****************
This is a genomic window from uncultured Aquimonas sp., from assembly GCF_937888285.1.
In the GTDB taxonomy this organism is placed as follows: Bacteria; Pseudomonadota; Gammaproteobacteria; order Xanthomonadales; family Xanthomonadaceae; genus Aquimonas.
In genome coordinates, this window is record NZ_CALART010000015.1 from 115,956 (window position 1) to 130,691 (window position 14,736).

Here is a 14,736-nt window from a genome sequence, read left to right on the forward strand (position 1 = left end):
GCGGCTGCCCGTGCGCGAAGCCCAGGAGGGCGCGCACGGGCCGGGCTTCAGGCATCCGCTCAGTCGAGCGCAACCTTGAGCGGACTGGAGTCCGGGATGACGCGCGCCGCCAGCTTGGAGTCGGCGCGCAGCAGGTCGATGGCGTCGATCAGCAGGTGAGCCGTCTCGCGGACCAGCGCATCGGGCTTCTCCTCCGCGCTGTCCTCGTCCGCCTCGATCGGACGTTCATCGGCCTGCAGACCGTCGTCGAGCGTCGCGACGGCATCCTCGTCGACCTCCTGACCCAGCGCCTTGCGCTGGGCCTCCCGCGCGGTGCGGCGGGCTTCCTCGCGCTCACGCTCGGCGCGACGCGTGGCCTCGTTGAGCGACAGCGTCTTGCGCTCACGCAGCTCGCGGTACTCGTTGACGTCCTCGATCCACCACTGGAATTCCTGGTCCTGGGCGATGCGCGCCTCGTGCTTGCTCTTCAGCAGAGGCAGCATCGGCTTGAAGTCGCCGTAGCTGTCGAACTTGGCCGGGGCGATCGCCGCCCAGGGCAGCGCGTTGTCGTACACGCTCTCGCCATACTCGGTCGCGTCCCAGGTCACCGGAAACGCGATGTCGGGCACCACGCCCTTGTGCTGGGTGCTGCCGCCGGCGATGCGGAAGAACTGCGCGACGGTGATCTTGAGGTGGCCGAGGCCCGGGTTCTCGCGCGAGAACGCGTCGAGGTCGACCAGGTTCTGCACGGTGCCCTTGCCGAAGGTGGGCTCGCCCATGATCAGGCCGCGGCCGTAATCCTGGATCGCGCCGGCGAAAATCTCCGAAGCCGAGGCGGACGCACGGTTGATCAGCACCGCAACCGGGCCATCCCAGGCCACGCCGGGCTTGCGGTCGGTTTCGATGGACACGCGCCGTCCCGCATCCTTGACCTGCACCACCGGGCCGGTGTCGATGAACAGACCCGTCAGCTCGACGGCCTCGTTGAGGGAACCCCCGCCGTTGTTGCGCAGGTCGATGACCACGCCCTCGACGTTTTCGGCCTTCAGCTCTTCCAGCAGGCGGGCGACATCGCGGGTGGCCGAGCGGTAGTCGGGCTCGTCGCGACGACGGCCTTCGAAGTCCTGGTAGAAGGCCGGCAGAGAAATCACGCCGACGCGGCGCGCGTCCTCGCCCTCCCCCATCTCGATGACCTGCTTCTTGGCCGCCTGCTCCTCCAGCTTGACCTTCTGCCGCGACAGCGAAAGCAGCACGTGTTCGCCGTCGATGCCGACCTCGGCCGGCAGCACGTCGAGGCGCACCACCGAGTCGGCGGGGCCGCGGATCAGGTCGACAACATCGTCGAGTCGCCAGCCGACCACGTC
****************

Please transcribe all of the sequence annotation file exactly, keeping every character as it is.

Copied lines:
This is a genomic window from uncultured Aquimonas sp., from assembly GCF_937888285.1.
In the GTDB taxonomy this organism is placed as follows: Bacteria; Pseudomonadota; Gammaproteobacteria; order Xanthomonadales; family Xanthomonadaceae; genus Aquimonas.
In genome coordinates, this window is record NZ_CALART010000015.1 from 115,956 (window position 1) to 130,691 (window position 14,736).

Here is a 14,736-nt window from a genome sequence, read left to right on the forward strand (position 1 = left end):
GCGGCTGCCCGTGCGCGAAGCCCAGGAGGGCGCGCACGGGCCGGGCTTCAGGCATCCGCTCAGTCGAGCGCAACCTTGAGCGGACTGGAGTCCGGGATGACGCGCGCCGCCAGCTTGGAGTCGGCGCGCAGCAGGTCGATGGCGTCGATCAGCAGGTGAGCCGTCTCGCGGACCAGCGCATCGGGCTTCTCCTCCGCGCTGTCCTCGTCCGCCTCGATCGGACGTTCATCGGCCTGCAGACCGTCGTCGAGCGTCGCGACGGCATCCTCGTCGACCTCCTGACCCAGCGCCTTGCGCTGGGCCTCCCGCGCGGTGCGGCGGGCTTCCTCGCGCTCACGCTCGGCGCGACGCGTGGCCTCGTTGAGCGACAGCGTCTTGCGCTCACGCAGCTCGCGGTACTCGTTGACGTCCTCGATCCACCACTGGAATTCCTGGTCCTGGGCGATGCGCGCCTCGTGCTTGCTCTTCAGCAGAGGCAGCATCGGCTTGAAGTCGCCGTAGCTGTCGAACTTGGCCGGGGCGATCGCCGCCCAGGGCAGCGCGTTGTCGTACACGCTCTCGCCATACTCGGTCGCGTCCCAGGTCACCGGAAACGCGATGTCGGGCACCACGCCCTTGTGCTGGGTGCTGCCGCCGGCGATGCGGAAGAACTGCGCGACGGTGATCTTGAGGTGGCCGAGGCCCGGGTTCTCGCGCGAGAACGCGTCGAGGTCGACCAGGTTCTGCACGGTGCCCTTGCCGAAGGTGGGCTCGCCCATGATCAGGCCGCGGCCGTAATCCTGGATCGCGCCGGCGAAAATCTCCGAAGCCGAGGCGGACGCACGGTTGATCAGCACCGCAACCGGGCCATCCCAGGCCACGCCGGGCTTGCGGTCGGTTTCGATGGACACGCGCCGTCCCGCATCCTTGACCTGCACCACCGGGCCGGTGTCGATGAACAGACCCGTCAGCTCGACGGCCTCGTTGAGGGAACCCCCGCCGTTGTTGCGCAGGTCGATGACCACGCCCTCGACGTTTTCGGCCTTCAGCTCTTCCAGCAGGCGGGCGACATCGCGGGTGGCCGAGCGGTAGTCGGGCTCGTCGCGACGACGGCCTTCGAAGTCCTGGTAGAAGGCCGGCAGAGAAATCACGCCGACGCGGCGCGCGTCCTCGCCCTCCCCCATCTCGATGACCTGCTTCTTGGCCGCCTGCTCCTCCAGCTTGACCTTCTGCCGCGACAGCGAAAGCAGCACGTGTTCGCCGTCGATGCCGACCTCGGCCGGCAGCACGTCGAGGCGCACCACCGAGTCGGCGGGGCCGCGGATCAGGTCGACAACATCGTCGAGTCGCCAGCCGACCACGTC